Dyer, ahead of the vote, said he needed to respond to some of what he said were personal attacks on him, rhetoric and misinformation.
“At no time did my bringing this forward … was designed to revert back to the old system,” Dyer said. “Did not happen. I realize a form of district voting is here to stay, but once again, we have a split community of people who want this, and don’t.”
Rouse was critical of the timing of the resolution, on council’s last meeting of the year before a new council is seated. That new council, he said, should decide on such a resolution, not the outgoing one.
“You don’t bring this important topic up on the last day of the year for city council and expecting, what, support for this,” Rouse said. “You have already violated procedural.”
Moss, in a Facebook post, said Rouse was correct to say that Dyer never discussed his initiatives “and misrepresented in the Council briefing sheet that inferred Council as (a) body supported his initiative.” He also said there was no reason to vote on the matter with five members leaving council at the end of the year.
Moss said Dyer’s proposal should be deferred until January, when it could get further discussion, and so council could understand “what is within the legally possible.”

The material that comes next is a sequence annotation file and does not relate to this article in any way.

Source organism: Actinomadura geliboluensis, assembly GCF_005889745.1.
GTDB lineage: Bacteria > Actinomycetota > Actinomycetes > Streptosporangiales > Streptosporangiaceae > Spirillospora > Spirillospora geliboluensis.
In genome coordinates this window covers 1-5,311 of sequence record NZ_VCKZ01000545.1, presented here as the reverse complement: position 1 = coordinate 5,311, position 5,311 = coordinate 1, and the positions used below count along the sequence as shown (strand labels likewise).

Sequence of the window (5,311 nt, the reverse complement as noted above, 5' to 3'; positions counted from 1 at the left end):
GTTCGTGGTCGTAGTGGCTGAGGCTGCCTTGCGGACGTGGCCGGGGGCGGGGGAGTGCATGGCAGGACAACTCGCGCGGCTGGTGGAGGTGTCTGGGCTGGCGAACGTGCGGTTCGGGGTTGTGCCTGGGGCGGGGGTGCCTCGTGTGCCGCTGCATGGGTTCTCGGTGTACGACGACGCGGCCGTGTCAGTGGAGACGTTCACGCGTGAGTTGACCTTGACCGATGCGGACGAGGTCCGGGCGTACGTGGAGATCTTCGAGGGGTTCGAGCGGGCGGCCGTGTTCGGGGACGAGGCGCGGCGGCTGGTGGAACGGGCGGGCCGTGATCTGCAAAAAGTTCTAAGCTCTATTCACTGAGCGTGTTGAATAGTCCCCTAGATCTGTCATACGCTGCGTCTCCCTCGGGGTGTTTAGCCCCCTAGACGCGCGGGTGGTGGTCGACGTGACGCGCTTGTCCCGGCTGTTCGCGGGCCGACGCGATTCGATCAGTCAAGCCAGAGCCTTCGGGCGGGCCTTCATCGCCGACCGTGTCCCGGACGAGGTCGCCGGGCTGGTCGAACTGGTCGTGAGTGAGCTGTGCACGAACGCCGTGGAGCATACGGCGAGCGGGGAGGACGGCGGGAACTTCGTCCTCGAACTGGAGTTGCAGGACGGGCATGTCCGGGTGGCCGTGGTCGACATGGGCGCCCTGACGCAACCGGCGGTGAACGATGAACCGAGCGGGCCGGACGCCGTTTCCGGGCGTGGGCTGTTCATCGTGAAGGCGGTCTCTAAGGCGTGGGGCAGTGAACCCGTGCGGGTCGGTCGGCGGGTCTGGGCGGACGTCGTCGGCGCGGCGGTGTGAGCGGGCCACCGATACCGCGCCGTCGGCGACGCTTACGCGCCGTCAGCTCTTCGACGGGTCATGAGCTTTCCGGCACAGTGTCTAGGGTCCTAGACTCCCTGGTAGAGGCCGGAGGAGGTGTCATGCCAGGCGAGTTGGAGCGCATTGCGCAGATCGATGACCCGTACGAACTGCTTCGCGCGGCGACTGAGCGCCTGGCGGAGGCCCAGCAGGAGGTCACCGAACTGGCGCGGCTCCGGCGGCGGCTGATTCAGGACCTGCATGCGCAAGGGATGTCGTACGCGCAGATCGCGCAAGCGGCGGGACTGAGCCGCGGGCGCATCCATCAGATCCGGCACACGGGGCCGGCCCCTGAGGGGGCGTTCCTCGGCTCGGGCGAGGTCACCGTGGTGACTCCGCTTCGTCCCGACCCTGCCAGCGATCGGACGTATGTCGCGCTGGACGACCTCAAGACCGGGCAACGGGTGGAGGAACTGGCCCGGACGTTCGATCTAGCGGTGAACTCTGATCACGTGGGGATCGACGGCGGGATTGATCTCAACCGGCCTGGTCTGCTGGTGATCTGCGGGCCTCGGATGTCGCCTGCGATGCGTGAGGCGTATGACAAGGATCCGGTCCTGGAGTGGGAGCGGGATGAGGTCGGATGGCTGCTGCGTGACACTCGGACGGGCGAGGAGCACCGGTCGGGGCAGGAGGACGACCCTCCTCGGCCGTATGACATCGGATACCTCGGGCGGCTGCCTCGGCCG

Dyer said he waited until the final meeting of the year because the outgoing council has been under scrutiny and said it was a matter of fairness to residents.
“All we’re asking is, let’s bring the public to the table, and the new council members are going to have to deal with the input that’s coming,” Dyer said.
Holcomb asked City Attorney Mark Stiles whether there was any need for public input because there was nothing the council could do.
Stiles said there were options for the council to consider that “would meet muster.”
“I will tell you that a system with a significant number of at-large votes will again be challenged in federal court,” Stiles said, “and the likely result that you will get at the trial court level, and in the Fourth Circuit, it will be difficult to get a different decision in either of those two courts.
“I will also tell you that the Virginia Voting Rights Act, as we’ve been calling it, contains even fewer defenses to at-large seats than does the federal law, so any lawsuit filed under that act will also be a challenge to defend.”